Grubbs is the Victor and Elizabeth Atkins Professor of Chemistry at the California Institute of Technology (Caltech). He received his bachelor of science in Chemistry at the University of Florida in 1963. He received his master’s degree from Florida in 1965. Grubbs got his Ph.D. in Chemistry from Columbia University in New York City in 1968.
Grubbs’s work in chemistry has focused on organometallic chemistry, a relatively new field at the time of his initial research efforts in the late 1960s. He is also a specialist in synthetic chemistry, an exciting field that studies the structure, properties, and reactions of organic compounds. His work has important application for the creation of polymers, pharmaceuticals, and petrochemicals. He is known for developing a family of catalysts, one of which bears his name: the Grubbs catalyst.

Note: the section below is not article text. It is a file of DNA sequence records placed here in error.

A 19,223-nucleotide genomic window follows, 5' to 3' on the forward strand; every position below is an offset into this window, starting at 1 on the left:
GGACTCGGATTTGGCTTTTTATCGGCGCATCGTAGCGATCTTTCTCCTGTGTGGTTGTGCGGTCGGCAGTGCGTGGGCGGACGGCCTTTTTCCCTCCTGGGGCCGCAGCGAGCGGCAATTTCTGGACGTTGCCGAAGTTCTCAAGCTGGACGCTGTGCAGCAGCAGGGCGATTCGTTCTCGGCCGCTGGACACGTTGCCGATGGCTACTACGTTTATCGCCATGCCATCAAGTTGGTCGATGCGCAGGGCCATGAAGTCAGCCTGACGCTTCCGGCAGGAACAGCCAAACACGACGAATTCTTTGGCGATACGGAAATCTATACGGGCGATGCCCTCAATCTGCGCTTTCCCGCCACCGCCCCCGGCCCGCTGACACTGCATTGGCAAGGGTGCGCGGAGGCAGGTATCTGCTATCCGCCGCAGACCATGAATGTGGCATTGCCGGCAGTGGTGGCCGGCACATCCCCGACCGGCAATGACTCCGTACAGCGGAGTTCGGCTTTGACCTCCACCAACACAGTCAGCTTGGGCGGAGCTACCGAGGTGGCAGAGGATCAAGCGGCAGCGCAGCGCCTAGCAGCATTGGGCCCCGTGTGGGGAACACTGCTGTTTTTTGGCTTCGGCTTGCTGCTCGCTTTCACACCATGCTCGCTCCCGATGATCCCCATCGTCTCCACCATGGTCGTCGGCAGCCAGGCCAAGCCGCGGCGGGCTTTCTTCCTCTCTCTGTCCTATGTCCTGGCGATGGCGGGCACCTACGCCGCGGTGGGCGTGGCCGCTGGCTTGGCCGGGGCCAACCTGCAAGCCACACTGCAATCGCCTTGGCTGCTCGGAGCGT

Grubbs won the Nobel Prize in Chemistry in 2005, along with Richard R. Schrock and Yves Chauvin. In addition, Grubbs became a member of the National Academy of Sciences in 1989 and the American Academy of Arts and Sciences in 1994. In 2009, he became Fellow of the American Chemical Society.
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